For power-line crews in the Black Hills, it's a job that never seems to end.
Most of the snow from the blizzard five months ago is gone. Broken power poles have long since been replaced. But the work of clearing debris from power-line right-of-way corridors goes on and on.
"We still have a lot of broken trees and broken branches, so there were a lot of fork-topped trees that have half the tree broke out, so we have to go through and take all those out," says David Powers, a specialist in power-corridor work for Black Hills Electric Cooperative.
Amid the rocky slopes and dense forest, the cooperative's crews live with challenges their counterparts on the prairie seldom face.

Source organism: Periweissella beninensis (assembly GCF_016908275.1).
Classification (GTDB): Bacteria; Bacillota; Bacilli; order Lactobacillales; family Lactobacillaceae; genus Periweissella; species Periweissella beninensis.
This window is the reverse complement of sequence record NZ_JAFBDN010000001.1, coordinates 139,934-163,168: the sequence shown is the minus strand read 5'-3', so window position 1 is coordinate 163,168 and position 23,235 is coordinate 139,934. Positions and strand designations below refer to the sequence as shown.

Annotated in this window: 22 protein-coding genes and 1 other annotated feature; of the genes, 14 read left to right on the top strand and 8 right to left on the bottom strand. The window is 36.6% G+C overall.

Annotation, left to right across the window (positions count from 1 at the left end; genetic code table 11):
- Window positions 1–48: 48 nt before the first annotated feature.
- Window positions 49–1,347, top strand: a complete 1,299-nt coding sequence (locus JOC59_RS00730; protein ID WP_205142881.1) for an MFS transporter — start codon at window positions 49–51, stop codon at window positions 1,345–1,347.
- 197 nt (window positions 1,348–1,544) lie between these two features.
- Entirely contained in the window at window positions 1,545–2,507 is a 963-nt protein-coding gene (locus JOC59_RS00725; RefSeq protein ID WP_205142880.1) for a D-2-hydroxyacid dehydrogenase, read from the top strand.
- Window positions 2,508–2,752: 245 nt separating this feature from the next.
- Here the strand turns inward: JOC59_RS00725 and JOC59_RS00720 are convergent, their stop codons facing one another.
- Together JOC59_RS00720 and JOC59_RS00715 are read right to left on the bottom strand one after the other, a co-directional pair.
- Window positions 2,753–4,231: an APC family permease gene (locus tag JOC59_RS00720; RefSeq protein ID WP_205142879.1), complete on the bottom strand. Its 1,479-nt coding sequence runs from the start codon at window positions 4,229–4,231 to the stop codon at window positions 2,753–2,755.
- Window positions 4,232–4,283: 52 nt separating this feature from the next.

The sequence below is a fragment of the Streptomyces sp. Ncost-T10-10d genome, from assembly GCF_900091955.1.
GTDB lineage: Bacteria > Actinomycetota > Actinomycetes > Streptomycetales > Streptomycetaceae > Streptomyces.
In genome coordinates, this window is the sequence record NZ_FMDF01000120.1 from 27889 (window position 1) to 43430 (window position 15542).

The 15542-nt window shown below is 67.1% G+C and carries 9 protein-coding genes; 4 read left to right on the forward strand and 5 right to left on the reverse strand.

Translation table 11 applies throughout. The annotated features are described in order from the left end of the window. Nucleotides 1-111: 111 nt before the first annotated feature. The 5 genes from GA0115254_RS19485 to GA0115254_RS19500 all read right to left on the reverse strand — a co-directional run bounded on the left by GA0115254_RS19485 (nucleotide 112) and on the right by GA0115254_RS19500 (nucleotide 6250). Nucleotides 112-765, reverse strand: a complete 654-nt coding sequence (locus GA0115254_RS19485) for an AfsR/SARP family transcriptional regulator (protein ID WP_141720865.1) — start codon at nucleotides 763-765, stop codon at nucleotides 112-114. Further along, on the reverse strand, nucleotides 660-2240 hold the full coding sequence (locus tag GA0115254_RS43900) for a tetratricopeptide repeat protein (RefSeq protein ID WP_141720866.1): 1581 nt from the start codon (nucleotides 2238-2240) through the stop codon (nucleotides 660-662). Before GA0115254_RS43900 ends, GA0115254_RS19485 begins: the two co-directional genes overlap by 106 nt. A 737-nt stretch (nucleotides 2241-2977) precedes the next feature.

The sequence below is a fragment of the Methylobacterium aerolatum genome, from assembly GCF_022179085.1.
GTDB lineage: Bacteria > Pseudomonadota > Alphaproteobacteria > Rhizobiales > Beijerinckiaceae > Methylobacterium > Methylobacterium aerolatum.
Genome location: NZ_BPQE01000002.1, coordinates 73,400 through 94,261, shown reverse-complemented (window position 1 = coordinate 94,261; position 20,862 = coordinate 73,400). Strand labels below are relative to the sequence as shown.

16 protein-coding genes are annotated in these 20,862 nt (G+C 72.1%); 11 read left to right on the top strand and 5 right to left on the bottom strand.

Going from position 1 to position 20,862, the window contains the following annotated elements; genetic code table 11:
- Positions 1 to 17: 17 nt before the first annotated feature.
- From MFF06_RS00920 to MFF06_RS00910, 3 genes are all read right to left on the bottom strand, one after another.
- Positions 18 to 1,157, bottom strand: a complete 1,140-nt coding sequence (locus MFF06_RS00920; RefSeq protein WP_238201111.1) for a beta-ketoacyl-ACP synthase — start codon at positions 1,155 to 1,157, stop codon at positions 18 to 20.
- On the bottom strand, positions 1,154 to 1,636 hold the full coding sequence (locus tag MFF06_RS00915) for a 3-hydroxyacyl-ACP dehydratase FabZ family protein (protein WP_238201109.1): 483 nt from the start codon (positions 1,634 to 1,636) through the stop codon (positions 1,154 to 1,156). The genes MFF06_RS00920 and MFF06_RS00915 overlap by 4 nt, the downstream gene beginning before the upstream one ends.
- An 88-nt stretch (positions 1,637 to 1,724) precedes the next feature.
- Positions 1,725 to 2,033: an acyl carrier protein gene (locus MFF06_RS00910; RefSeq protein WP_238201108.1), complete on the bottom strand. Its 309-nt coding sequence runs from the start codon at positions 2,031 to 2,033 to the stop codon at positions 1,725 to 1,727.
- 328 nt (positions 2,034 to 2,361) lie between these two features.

"Sometimes it's flat. A lot of times it's steep country," Powers says. "There are a lot of broken limbs we have to go through and cut away, too, and make sure the next snow load doesn't bring limbs down on the line."
That's important both to prevent future power outages if limbs land on the lines. And cooperative crews often hike into the rough stuff with chainsaws and limb cutters to remove the dangers.
There's more at stake than maintaining a dependable electrical system. It's easy for a fallen line to spark a blaze, especially during hot, dry conditions.
"We don't want our members to be out of power, so were trying to get everything cleaned up as quick as we can," Powers says. "And there's no real threat of fire now, obviously, with snow on the ground. But when summertime, hits then we need to make sure that everything's cleaned up, so there's no threat of fire."
There's no time to waste, either. The spring fire season begins when the snow finally melts.